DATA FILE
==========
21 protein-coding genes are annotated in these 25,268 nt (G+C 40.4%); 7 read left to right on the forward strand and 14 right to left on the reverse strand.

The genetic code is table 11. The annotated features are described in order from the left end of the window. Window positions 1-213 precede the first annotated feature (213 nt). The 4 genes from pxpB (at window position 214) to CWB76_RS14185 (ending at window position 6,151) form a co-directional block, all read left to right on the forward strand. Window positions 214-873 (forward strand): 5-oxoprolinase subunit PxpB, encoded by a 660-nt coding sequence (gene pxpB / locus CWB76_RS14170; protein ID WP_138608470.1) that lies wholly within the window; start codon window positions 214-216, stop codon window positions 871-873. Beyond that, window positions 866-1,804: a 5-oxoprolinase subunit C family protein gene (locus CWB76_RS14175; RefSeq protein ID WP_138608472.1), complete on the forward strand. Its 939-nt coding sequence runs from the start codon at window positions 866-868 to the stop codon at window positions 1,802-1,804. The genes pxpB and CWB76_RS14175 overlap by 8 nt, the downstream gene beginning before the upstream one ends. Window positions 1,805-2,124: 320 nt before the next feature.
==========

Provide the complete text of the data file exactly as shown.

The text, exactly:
21 protein-coding genes are annotated in these 25,268 nt (G+C 40.4%); 7 read left to right on the forward strand and 14 right to left on the reverse strand.

The genetic code is table 11. The annotated features are described in order from the left end of the window. Window positions 1-213 precede the first annotated feature (213 nt). The 4 genes from pxpB (at window position 214) to CWB76_RS14185 (ending at window position 6,151) form a co-directional block, all read left to right on the forward strand. Window positions 214-873 (forward strand): 5-oxoprolinase subunit PxpB, encoded by a 660-nt coding sequence (gene pxpB / locus CWB76_RS14170; protein ID WP_138608470.1) that lies wholly within the window; start codon window positions 214-216, stop codon window positions 871-873. Beyond that, window positions 866-1,804: a 5-oxoprolinase subunit C family protein gene (locus CWB76_RS14175; RefSeq protein ID WP_138608472.1), complete on the forward strand. Its 939-nt coding sequence runs from the start codon at window positions 866-868 to the stop codon at window positions 1,802-1,804. The genes pxpB and CWB76_RS14175 overlap by 8 nt, the downstream gene beginning before the upstream one ends. Window positions 1,805-2,124: 320 nt before the next feature.